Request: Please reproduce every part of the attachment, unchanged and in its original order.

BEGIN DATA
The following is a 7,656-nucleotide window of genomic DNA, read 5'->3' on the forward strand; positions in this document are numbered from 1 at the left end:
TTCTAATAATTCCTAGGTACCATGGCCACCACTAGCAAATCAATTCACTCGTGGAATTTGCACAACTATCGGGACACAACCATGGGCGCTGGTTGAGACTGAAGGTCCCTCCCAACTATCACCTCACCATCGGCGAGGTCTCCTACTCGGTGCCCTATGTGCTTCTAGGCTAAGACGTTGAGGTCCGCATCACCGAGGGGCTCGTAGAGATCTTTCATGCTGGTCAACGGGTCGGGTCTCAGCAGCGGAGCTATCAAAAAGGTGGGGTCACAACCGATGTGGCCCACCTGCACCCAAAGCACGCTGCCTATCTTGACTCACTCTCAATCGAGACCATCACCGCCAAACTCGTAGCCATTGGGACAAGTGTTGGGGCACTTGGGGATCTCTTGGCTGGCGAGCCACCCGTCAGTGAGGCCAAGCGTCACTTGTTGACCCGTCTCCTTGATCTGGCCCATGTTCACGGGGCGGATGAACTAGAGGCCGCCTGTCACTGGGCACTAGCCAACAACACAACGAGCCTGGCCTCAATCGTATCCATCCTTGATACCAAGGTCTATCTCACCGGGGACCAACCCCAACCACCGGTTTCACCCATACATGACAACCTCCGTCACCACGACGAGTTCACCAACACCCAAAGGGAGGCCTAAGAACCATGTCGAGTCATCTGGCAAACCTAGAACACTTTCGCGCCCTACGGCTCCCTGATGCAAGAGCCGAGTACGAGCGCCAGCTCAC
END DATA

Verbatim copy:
The following is a 7,656-nucleotide window of genomic DNA, read 5'->3' on the forward strand; positions in this document are numbered from 1 at the left end:
TTCTAATAATTCCTAGGTACCATGGCCACCACTAGCAAATCAATTCACTCGTGGAATTTGCACAACTATCGGGACACAACCATGGGCGCTGGTTGAGACTGAAGGTCCCTCCCAACTATCACCTCACCATCGGCGAGGTCTCCTACTCGGTGCCCTATGTGCTTCTAGGCTAAGACGTTGAGGTCCGCATCACCGAGGGGCTCGTAGAGATCTTTCATGCTGGTCAACGGGTCGGGTCTCAGCAGCGGAGCTATCAAAAAGGTGGGGTCACAACCGATGTGGCCCACCTGCACCCAAAGCACGCTGCCTATCTTGACTCACTCTCAATCGAGACCATCACCGCCAAACTCGTAGCCATTGGGACAAGTGTTGGGGCACTTGGGGATCTCTTGGCTGGCGAGCCACCCGTCAGTGAGGCCAAGCGTCACTTGTTGACCCGTCTCCTTGATCTGGCCCATGTTCACGGGGCGGATGAACTAGAGGCCGCCTGTCACTGGGCACTAGCCAACAACACAACGAGCCTGGCCTCAATCGTATCCATCCTTGATACCAAGGTCTATCTCACCGGGGACCAACCCCAACCACCGGTTTCACCCATACATGACAACCTCCGTCACCACGACGAGTTCACCAACACCCAAAGGGAGGCCTAAGAACCATGTCGAGTCATCTGGCAAACCTAGAACACTTTCGCGCCCTACGGCTCCCTGATGCAAGAGCCGAGTACGAGCGCCAGCTCAC